Advertisement
Canadian Journal of Cardiology

Renal Denervation for Drug-Resistant Hypertension: Suffering Its Original Sin, Seeking Redemption

  • John S. Floras
    Correspondence
    Corresponding author: Dr John S. Floras, Suite 1614, 600 University Ave, Toronto, Ontario M5G 1X5, Canada. Tel.: +1-416-586-8704; fax: +1-416-586-8702.
    Affiliations
    Peter Munk Cardiac Centre and University Health Network and Mount Sinai Hospital Division of Cardiology, University of Toronto, Toronto, Ontario, Canada
    Search for articles by this author
Published:February 21, 2014DOI:https://doi.org/10.1016/j.cjca.2014.02.008
      Before the January 9, 2014 announcement that the randomized sham-controlled SYMPLICITY HTN-3 trial had not achieved its primary efficacy end point, the evolution of percutaneous renal denervation, a descendent of years of experimentation by a core group of thoughtful mechanistic investigators, had been characterized by international migration, exponential growth, and rapid dominance of the resistant hypertension environment.
      • Krum H.
      • Schlaich M.
      • Whitbourn R.
      • et al.
      Catheter-based renal sympathetic denervation for resistant hypertension: a multicentre safety and proof-of-principle cohort study.
      • DiBona G.F.
      • Esler M.
      Translational medicine: the antihypertensive effect of renal denervation.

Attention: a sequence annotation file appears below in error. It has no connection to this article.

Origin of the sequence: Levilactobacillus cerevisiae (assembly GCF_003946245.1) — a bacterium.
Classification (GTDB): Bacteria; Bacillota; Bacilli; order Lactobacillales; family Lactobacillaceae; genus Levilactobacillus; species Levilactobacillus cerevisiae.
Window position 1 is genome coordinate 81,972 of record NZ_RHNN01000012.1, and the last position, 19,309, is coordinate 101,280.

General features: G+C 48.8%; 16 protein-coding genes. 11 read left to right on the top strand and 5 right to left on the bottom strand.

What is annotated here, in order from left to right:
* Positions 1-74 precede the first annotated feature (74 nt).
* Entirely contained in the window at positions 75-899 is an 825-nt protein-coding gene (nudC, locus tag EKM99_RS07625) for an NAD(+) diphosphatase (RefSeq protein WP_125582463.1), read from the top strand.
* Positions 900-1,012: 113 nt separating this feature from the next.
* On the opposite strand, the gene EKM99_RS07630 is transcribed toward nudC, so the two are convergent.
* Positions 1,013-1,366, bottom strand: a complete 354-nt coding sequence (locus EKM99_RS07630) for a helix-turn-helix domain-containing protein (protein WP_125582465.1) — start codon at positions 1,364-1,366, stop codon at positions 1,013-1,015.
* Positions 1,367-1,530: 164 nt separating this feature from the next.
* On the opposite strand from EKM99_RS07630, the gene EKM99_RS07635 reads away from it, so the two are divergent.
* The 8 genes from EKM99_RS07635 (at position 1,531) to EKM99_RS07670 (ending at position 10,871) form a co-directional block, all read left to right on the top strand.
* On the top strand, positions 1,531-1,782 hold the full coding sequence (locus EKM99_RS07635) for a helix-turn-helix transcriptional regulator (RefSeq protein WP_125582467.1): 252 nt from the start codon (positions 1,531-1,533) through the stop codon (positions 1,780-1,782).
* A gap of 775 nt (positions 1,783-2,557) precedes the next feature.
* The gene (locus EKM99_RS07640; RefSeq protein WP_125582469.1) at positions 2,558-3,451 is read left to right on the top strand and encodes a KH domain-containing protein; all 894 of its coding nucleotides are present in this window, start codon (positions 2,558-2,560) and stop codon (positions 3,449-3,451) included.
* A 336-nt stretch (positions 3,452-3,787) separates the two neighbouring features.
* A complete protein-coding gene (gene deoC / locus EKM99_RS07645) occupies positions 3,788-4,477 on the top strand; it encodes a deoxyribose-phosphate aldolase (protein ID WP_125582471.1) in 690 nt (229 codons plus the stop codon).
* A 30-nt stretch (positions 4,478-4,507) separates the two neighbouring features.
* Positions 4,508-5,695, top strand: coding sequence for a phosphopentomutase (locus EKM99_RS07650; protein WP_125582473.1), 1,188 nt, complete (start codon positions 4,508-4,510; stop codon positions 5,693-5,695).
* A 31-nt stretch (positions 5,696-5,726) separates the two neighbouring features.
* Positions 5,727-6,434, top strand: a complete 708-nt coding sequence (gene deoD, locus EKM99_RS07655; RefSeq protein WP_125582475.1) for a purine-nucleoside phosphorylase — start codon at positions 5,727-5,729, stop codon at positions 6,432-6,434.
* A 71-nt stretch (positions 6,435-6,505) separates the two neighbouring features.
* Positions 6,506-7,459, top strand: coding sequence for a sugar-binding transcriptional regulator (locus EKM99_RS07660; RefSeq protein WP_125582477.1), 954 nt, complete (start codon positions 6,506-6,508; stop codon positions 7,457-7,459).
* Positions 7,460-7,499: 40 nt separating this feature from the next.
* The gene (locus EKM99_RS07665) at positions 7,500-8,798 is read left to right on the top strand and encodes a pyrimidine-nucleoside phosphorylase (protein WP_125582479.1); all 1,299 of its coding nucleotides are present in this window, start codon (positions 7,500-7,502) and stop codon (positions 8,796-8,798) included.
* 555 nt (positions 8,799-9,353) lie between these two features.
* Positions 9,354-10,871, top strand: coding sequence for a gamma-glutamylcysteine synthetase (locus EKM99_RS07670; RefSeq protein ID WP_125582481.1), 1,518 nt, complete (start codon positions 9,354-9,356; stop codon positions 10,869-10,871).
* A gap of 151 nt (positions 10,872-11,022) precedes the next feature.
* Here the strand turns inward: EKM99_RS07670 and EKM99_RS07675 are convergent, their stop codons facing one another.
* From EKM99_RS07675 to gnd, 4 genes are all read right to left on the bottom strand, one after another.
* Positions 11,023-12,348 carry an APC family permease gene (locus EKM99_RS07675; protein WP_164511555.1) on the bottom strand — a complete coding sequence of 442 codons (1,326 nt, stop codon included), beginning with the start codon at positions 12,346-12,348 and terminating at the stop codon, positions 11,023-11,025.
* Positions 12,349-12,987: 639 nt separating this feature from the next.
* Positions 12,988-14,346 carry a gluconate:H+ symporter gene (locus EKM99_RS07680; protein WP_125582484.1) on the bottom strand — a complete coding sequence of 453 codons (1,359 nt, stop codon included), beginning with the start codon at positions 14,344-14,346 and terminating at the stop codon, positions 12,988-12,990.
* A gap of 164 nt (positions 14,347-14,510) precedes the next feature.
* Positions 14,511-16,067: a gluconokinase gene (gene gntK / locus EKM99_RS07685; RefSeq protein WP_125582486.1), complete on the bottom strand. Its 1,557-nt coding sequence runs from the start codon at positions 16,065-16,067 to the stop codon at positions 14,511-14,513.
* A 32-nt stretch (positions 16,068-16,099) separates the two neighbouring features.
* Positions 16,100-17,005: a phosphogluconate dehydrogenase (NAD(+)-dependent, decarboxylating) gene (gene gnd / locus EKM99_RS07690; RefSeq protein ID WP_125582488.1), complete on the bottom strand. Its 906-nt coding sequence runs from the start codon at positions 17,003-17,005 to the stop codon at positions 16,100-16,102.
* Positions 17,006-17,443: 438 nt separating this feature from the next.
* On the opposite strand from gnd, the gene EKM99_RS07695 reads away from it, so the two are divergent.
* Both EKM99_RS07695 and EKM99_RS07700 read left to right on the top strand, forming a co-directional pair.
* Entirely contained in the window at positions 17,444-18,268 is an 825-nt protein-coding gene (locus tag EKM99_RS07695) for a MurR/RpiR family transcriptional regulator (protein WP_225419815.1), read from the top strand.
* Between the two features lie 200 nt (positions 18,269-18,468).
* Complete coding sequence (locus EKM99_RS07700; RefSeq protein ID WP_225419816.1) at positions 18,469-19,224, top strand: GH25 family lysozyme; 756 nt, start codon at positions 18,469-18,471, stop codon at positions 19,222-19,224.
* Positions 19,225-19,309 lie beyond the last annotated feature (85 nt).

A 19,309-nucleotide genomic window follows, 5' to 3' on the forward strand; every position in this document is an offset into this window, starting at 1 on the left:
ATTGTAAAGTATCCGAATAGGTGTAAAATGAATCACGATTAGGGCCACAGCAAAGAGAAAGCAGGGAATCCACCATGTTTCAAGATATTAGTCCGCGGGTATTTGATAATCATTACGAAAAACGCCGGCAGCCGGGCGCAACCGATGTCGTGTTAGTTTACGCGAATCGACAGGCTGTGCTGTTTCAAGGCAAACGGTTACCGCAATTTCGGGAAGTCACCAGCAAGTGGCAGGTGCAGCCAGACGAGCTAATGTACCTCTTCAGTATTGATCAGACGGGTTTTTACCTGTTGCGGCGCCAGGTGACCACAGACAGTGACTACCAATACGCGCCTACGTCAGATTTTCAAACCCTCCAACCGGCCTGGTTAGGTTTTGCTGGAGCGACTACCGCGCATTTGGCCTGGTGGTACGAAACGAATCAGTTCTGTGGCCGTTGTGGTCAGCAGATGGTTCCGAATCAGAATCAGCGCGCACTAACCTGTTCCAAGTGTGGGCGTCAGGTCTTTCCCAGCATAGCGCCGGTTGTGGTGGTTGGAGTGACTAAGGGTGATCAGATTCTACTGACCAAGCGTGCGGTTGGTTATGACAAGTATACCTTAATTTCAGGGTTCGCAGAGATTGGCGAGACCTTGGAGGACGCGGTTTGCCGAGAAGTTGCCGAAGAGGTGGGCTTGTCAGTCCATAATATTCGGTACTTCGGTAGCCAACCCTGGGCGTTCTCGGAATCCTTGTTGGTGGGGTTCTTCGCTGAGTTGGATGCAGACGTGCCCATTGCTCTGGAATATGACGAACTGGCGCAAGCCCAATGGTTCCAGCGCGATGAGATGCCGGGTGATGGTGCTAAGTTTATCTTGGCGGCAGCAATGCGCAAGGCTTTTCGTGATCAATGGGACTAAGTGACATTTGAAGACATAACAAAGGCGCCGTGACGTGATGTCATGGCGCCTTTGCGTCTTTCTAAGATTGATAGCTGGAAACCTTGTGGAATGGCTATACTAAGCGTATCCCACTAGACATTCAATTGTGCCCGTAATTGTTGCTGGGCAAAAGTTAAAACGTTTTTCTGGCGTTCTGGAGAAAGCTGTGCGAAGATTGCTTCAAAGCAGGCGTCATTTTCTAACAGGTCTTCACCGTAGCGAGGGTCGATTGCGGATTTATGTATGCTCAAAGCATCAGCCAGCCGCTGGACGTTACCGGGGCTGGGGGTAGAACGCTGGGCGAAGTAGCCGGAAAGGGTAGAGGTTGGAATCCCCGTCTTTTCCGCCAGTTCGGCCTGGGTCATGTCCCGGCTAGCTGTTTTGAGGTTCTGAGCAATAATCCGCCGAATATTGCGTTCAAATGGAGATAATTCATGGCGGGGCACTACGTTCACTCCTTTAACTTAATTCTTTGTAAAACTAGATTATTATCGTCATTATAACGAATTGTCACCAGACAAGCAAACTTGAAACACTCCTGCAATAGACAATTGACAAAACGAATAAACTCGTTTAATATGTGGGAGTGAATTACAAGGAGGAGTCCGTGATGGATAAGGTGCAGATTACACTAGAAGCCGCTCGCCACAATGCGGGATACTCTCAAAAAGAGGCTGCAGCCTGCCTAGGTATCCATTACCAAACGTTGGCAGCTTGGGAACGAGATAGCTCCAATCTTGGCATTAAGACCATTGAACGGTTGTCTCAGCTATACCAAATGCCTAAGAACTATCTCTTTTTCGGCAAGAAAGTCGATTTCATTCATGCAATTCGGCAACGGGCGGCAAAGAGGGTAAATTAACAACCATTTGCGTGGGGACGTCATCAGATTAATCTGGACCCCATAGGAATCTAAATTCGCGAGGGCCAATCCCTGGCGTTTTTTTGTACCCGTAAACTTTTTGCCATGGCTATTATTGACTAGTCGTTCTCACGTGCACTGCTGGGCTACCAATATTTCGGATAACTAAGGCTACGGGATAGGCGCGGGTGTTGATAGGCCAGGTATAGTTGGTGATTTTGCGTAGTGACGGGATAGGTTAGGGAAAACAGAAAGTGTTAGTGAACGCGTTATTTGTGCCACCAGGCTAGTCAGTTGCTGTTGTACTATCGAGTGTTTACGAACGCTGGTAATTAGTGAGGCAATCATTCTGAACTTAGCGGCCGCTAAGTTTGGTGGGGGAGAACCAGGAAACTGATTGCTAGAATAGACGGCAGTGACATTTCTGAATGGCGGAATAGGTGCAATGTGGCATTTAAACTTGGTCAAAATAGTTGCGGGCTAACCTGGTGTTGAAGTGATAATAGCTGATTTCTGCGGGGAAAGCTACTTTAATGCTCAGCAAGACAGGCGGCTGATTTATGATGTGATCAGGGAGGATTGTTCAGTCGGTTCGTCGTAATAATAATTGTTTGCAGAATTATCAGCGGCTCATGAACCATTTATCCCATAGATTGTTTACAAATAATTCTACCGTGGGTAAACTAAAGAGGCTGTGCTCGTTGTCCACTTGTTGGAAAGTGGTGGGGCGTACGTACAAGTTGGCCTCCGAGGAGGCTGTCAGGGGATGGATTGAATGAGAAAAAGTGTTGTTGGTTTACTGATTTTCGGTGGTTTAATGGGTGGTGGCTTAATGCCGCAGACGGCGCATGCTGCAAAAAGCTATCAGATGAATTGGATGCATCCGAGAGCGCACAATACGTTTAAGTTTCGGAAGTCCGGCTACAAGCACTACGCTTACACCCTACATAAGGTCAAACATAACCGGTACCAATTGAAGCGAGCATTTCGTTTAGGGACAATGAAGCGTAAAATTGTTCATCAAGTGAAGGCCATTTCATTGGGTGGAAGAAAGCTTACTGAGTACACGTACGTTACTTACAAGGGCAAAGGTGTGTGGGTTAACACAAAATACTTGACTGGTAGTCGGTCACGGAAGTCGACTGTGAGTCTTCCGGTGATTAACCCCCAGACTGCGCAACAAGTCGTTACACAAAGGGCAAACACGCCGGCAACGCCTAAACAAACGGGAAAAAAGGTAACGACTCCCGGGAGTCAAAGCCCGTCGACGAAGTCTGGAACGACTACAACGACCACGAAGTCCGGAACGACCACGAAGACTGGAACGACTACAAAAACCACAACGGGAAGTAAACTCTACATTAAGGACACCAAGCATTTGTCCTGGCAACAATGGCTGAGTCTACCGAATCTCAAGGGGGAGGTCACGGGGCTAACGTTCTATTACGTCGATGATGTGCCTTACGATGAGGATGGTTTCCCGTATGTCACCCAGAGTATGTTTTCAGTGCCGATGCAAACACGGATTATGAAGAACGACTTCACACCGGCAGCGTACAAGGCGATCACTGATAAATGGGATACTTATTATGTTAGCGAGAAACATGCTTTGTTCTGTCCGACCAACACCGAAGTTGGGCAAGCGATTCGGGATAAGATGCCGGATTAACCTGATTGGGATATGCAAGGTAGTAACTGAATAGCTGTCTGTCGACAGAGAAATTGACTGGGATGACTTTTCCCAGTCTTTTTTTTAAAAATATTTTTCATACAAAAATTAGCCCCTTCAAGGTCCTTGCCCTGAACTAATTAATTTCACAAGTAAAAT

• Schlaich M.P.
      • Schmieder R.E.
      • Bakris G.
      • et al.
      International expert consensus statement: percutaneous transluminal renal denervation for the treatment of resistant hypertension.
      • Froeschl M.
      • Hadziomerovic A.
      • Ruzicka M.
      Percutaneous renal sympathetic denervation: 2013 and beyond.
      Yet even without knowledge of this trial's full findings, which have yet to be published, this result could have been prophesied as an inevitable consequence of the ‘original sin' of selecting as this technology's target ‘drug-resistant hypertension,' a phenotype characterized by complexity, not simplicity.
      • Pedrosa R.P.
      • Drager L.F.
      • Gonzaga C.C.
      • et al.
      Obstructive sleep apnea: the most common secondary cause of hypertension associated with resistant hypertension.
      • Calhoun D.A.
      • Jones D.
      • Textor S.
      • et al.